Photo Credit: ©Patricia Smith

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Event Details

Thu, September 21, 2017

16:00 – 17:00

Villa La Pietra
Via Bolognese, 120
50139 Firenze

Performance and Presentation of Works
This two-part presentation of music by Australian Dutch composer Kate Moore delves into the synergy between the sacred nature of the environment, culture past and present and the creative voice as a means to cross-borders. The first set is a live performance of solo cello works with electronics and the second part is a listening session to an oratorio recently premiered by the Netherlands Radio Philharmonic Orchestra and choir with soloists soprano Alex Oomens and didgeridoo player Lies Beijerinck premiered at The Holland Festival Proms in The Concertgebouw 24 June 2017.

Solo Cello and Electronics (duration: 22’)
Hommage to My Boots
Spel III
Performed by Kate Moore
With “Pace” The Peace Cello by Dutch luthier Saskia Schouten

Part II: Sacred Environment
Short introduction and Listening session (duration: 35’)
Performed by The Netherlands Radio Philharmonic Orchestra and choir
Premiere: The Concertgebouw Amsterdam 24 June 2017
Recorded by Netherlands Radio 4 NTR
Photography by Nina Frankova

For more information on the performance vist this web-site.


Featured Biographies

Kate Moore


Kate Moore (b. 1979) is an Australian composer based in The Netherlands. Active on the international scene her works have been performed in venues including Carnegie Hall, The Sydney Opera House and The Concertgebouw and international festivals including The Holland Festival, November Music, The Bang on a Can Marathon, ISCM World Music Days, Gaudeamus Muziekweek, MATA and the Carlsbad festival of Music among others. She has written for The Netherlands Radio Philharmonic Orchestra and choir, Amsterdam Sinfonietta, Icebreaker Ensemble, Alarm Will Sound, The Bang on a Can All-Stars, The Calder Quartet, Ensemble Offspring, Asko|Schoenberg among others.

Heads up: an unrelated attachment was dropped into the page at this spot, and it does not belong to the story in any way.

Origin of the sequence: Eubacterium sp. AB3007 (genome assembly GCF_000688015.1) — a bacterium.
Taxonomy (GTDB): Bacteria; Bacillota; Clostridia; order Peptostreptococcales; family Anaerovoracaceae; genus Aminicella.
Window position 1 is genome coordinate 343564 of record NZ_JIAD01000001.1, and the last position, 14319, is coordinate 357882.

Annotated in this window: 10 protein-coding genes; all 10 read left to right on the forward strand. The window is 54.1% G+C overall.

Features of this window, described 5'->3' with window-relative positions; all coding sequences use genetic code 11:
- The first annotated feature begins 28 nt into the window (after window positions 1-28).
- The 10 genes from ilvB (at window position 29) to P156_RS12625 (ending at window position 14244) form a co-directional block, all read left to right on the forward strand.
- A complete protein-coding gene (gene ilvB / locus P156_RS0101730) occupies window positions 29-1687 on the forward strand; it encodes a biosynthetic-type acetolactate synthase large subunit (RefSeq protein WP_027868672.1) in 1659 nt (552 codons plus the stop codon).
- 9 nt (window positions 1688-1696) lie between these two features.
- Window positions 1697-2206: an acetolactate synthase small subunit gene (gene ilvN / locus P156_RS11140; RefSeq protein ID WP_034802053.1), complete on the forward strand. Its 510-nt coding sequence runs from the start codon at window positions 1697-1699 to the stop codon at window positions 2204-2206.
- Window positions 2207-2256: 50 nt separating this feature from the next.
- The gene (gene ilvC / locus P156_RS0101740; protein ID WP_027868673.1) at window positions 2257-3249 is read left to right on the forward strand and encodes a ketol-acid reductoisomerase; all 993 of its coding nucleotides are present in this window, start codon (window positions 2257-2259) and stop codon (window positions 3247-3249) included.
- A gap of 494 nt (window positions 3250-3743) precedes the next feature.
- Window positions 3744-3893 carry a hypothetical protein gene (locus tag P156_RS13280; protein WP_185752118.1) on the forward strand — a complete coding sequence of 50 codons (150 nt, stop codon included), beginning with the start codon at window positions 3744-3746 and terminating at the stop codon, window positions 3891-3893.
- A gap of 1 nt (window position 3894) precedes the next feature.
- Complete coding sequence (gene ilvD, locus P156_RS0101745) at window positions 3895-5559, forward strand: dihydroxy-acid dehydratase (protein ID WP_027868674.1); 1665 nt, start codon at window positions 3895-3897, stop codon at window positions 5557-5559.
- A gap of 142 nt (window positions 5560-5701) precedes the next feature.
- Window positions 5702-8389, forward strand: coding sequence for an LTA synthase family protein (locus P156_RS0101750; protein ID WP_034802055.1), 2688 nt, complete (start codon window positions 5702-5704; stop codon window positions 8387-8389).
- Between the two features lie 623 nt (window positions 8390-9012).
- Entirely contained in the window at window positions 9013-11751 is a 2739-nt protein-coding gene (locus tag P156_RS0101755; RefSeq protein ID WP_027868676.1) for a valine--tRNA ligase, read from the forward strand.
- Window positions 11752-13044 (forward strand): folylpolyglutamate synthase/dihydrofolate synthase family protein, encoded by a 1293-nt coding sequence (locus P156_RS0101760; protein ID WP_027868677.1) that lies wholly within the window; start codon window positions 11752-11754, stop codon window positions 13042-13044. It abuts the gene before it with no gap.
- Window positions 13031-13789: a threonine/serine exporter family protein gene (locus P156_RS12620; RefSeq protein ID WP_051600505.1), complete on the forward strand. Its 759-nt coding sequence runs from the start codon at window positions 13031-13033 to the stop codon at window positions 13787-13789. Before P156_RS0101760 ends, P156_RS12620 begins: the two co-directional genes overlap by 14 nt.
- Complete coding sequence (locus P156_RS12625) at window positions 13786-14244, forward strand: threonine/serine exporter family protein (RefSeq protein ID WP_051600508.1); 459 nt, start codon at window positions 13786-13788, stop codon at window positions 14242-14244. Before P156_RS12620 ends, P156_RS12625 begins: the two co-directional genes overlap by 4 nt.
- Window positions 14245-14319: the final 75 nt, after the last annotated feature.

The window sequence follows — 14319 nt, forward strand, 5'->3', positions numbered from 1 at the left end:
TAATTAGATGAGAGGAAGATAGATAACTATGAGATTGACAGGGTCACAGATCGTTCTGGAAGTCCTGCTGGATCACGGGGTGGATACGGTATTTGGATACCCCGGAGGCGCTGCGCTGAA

In 2017 she was the recipient of the Matthijs Vermeulenprijs, the most prestigious prize for composers in The Netherlands for her work The Dam. Her oratorio Sacred Environment was premiered by The Netherlands Radio Philharmonic and Choir at The Concertgebouw in Amsterdam. She received fellowships from Civitella Ranieri and Yaddo Foundation, her work Fern was shortlisted for the International Rostrum of Composers and she was awarded an APRA Art Music Fund Commission. Other fellowships she has received as composer in residence include Tanglewood, Macdowell, Bang on a Can summer festival and The European Ceramic Workshop. Other awards include 2013 Carnegie Hall Commission for the work The Art of Levitation, 2012 The Hague Toptalent Netherlands, 2010 ISCM selection for Sensitive Spot, 2010 De Komeet Culture Prize Netherlands, 2008-12 Dorris Burnett-Ford Scholarship University of Sydney Australia, 2010 The Carlsbad Festival of Music composer prize United States, 2009 People’s Commissioning Fund at Bang on a Can, 2009 MATA festival for Sensitive Spot, 2003 Apeldoorn Young Composer Award Netherlands, 2001 Australian National University Medal Australia, 2001 ANU Honours Scholarship Australia, 2000 Franco-Australian Composition Competition ANU/ Paris Conservatoire for her string quartet Sketches of Stars, 1998-2001 Howard-Allen Memorial Prize Australia, and 1997 Artexpress, Australia.

Her Grammy and Eddison nominated album Dances and Canons, performed by pianist Saskia Lankhoorn, was released on ECM New Series in 2014 followed by an international album release tour. Other albums include 2017 Herz performed by Trio Stolz, 2016 Stories for Ocean Shells performed by cellist Ashley Bathgate (Cantaloupe), 2016 Sliabh Beagh, The Stone People performed by pianist, Lisa Moore (Cantaloupe), 2014 House of Shards and Shadows, Susie Tell Me A Story performed by Susanna Borsch (Karnatic Lab Records), 2012 Broken Rosary, Close your eyes and I’ll close mine, Anna McMichael & Tamara Cislowska (Tall Poppies), 2012 Ridgeway, Big Beautiful Dark Scary, Bang on a Can All-Stars (Cantaloupe), 2012 Debris & Alchemy, Ensemble Klang, 2010 The Open Road, The Open Road Ensemble.

Her work has been described as “Mahlerian allure and emotionality’ – de Volkskrant, “a giant tsunami of sound” New York Times, “a fascinating exercise in micro- and macro- rhythm” Sydney Morning Herald, “from the haze she creates, graceful, ambling melodies emerge and evaporate, and those give the music its allure.” New York Times, “her intent seems to be to create a dream, an alternative reality” UT San Diego.